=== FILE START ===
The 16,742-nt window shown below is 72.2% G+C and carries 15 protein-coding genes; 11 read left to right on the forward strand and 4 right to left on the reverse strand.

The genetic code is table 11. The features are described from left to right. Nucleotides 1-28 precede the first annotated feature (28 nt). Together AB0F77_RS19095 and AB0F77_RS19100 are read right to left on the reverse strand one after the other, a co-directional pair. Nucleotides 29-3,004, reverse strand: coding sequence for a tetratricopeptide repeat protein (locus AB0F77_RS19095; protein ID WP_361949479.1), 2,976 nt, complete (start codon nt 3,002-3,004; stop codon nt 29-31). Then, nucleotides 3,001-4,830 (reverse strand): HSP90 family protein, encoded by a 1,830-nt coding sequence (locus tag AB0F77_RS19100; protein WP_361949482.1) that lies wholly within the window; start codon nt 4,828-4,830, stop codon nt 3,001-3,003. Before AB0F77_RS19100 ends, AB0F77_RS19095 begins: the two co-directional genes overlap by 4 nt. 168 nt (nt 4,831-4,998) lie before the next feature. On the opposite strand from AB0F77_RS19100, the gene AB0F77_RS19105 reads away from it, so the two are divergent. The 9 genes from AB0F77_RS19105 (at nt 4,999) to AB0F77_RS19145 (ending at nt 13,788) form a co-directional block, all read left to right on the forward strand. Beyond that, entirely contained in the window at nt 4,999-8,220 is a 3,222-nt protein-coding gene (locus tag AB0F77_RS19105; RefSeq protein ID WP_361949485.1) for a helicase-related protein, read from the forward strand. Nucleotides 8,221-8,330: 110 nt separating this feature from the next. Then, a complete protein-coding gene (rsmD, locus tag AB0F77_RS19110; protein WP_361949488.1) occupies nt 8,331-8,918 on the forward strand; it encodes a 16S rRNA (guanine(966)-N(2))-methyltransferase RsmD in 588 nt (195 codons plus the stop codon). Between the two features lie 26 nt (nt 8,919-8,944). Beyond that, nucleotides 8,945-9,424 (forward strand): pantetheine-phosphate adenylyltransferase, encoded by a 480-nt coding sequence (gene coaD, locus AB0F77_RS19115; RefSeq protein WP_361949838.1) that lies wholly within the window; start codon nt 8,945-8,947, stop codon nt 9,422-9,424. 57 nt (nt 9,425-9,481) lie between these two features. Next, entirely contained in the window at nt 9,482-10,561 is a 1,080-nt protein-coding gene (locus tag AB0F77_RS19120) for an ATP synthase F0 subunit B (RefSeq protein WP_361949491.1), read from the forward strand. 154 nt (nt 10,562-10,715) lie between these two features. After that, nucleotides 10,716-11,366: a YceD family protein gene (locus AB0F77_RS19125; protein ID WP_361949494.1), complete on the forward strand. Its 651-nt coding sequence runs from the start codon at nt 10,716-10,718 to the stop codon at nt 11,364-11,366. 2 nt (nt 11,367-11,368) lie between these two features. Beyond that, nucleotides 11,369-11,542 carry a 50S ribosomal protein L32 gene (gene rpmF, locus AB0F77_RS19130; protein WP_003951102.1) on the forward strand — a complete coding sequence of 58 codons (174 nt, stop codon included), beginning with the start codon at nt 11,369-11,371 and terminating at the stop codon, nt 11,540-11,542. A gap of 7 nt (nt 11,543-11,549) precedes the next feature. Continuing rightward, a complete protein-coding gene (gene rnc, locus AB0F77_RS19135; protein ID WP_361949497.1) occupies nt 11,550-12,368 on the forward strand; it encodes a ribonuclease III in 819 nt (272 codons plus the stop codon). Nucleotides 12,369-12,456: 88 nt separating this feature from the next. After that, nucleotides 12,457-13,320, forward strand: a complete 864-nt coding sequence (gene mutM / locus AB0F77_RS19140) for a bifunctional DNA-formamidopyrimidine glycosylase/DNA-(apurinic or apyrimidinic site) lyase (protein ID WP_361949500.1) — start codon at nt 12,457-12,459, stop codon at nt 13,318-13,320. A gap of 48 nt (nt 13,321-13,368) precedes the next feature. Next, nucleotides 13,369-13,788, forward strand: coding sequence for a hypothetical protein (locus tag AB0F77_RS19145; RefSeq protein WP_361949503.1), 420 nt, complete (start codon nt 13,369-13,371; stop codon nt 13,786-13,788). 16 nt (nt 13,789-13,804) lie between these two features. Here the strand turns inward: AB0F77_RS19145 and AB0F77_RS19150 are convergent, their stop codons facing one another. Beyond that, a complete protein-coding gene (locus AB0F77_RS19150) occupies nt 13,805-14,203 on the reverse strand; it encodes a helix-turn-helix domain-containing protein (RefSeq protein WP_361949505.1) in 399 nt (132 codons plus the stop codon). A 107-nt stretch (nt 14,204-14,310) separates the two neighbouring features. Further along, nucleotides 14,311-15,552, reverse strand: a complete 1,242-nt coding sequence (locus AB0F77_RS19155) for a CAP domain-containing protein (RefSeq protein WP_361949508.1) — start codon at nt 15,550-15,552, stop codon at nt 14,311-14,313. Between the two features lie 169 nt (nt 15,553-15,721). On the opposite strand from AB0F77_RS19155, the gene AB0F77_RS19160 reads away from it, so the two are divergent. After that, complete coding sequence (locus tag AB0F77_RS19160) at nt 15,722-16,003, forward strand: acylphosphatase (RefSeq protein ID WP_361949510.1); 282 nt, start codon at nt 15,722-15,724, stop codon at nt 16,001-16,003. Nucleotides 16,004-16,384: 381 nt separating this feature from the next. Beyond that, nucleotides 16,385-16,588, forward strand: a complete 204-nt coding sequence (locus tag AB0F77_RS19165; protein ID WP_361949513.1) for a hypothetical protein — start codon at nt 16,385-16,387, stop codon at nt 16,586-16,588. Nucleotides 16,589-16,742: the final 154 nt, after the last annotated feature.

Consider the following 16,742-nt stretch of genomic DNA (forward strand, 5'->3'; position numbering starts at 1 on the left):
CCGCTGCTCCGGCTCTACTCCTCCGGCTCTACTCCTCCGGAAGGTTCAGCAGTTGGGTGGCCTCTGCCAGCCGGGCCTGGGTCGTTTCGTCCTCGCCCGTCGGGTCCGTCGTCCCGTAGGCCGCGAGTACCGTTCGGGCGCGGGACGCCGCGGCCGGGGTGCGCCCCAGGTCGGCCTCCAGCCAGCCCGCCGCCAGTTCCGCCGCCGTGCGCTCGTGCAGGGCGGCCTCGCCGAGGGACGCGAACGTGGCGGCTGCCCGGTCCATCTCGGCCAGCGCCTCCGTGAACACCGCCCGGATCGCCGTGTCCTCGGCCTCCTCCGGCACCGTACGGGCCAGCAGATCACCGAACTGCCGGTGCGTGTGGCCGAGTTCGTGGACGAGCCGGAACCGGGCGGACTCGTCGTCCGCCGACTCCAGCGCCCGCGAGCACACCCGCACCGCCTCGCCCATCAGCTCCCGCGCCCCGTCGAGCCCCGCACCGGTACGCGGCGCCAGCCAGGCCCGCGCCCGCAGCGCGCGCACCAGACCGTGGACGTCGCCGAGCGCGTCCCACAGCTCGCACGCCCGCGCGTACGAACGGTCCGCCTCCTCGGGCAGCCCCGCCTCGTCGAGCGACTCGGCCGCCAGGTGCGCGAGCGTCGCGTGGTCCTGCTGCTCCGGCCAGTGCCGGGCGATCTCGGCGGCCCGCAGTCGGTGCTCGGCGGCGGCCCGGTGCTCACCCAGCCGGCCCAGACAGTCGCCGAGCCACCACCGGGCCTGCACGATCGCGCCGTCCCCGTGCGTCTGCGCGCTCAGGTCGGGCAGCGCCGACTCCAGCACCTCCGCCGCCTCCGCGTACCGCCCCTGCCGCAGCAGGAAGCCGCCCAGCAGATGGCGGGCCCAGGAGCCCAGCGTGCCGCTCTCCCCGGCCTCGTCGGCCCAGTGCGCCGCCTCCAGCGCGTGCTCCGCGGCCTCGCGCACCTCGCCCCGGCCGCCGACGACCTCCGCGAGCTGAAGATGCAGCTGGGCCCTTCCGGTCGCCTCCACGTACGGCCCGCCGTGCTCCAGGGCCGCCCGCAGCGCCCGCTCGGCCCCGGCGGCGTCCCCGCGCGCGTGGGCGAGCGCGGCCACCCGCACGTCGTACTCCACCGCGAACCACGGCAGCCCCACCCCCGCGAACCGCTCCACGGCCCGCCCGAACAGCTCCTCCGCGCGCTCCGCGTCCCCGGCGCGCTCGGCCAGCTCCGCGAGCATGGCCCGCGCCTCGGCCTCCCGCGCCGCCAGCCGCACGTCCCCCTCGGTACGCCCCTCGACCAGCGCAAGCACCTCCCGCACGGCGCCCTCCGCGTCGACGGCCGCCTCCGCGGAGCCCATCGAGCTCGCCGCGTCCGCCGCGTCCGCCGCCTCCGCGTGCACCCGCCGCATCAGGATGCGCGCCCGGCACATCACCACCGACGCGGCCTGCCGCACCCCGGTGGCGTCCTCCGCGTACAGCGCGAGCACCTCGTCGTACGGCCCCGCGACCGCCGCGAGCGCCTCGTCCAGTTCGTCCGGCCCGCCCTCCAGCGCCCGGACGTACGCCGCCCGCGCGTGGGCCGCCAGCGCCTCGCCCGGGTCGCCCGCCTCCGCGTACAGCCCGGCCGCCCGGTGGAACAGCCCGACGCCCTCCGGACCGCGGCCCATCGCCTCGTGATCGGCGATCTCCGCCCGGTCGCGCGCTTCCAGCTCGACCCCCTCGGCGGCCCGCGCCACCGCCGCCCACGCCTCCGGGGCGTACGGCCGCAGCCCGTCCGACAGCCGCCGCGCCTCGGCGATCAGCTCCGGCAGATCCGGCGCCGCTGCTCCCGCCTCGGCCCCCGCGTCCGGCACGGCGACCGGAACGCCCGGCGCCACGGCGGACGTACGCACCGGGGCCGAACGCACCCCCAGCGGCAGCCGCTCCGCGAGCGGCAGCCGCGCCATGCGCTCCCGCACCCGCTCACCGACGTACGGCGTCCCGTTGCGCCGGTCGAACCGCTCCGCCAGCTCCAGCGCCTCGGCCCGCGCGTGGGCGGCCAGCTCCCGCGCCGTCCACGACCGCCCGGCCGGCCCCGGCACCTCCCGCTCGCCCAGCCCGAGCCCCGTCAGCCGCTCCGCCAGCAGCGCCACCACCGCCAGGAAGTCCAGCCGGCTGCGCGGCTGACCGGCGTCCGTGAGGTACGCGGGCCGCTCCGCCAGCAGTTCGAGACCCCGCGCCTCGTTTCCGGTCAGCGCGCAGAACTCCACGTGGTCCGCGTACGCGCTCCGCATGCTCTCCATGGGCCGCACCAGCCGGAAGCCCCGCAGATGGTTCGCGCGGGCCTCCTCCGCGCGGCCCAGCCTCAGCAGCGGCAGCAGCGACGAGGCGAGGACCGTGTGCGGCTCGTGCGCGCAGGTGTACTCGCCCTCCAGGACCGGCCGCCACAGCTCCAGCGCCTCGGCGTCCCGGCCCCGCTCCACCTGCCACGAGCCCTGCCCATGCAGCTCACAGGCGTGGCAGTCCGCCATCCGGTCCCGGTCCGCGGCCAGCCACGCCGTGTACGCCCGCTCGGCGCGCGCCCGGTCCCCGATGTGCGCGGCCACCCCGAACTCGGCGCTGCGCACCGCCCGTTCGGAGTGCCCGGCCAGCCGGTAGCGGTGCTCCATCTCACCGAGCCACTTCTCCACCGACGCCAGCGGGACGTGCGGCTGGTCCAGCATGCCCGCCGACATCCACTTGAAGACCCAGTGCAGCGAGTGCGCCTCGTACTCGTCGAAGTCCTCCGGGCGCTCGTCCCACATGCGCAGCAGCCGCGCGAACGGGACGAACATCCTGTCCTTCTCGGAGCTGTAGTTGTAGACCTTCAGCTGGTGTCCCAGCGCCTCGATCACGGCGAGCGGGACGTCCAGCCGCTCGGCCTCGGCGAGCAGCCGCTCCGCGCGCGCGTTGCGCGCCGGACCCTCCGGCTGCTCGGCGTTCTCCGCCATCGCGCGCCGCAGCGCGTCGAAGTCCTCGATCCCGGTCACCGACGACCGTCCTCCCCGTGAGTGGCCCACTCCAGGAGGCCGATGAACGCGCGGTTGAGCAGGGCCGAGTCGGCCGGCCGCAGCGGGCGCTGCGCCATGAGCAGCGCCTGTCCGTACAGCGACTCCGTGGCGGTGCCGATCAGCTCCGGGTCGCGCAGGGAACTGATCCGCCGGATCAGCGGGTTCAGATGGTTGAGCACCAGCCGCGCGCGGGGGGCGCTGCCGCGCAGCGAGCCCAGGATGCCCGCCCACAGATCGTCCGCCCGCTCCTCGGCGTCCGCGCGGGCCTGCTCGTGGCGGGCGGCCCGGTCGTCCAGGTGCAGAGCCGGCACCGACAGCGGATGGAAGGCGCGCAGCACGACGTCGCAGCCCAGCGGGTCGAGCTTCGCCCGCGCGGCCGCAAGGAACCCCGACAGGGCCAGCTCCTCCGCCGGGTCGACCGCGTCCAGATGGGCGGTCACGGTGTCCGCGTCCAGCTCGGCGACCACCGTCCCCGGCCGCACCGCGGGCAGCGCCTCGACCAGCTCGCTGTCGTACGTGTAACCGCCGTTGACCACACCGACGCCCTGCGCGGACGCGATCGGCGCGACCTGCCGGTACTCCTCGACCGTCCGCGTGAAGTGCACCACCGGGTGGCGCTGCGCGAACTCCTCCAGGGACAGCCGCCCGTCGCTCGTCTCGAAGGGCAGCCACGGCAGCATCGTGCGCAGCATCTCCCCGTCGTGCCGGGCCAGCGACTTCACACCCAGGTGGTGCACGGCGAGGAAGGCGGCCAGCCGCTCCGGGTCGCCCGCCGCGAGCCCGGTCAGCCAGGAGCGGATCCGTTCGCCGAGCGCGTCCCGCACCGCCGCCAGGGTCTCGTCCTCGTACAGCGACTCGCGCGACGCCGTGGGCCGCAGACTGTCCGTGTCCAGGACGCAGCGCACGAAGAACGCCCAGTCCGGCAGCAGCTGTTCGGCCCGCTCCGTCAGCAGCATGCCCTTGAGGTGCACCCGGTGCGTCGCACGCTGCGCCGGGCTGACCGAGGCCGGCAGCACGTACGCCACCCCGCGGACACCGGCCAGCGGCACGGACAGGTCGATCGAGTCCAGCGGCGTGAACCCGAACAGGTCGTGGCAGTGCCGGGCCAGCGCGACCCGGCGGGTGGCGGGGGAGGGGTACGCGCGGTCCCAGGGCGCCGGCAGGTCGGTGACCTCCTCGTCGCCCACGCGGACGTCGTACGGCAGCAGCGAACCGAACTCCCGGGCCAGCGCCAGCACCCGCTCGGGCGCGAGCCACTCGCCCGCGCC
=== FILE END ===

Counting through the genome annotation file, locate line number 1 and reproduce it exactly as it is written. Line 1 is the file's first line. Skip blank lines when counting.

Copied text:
The 16,742-nt window shown below is 72.2% G+C and carries 15 protein-coding genes; 11 read left to right on the forward strand and 4 right to left on the reverse strand.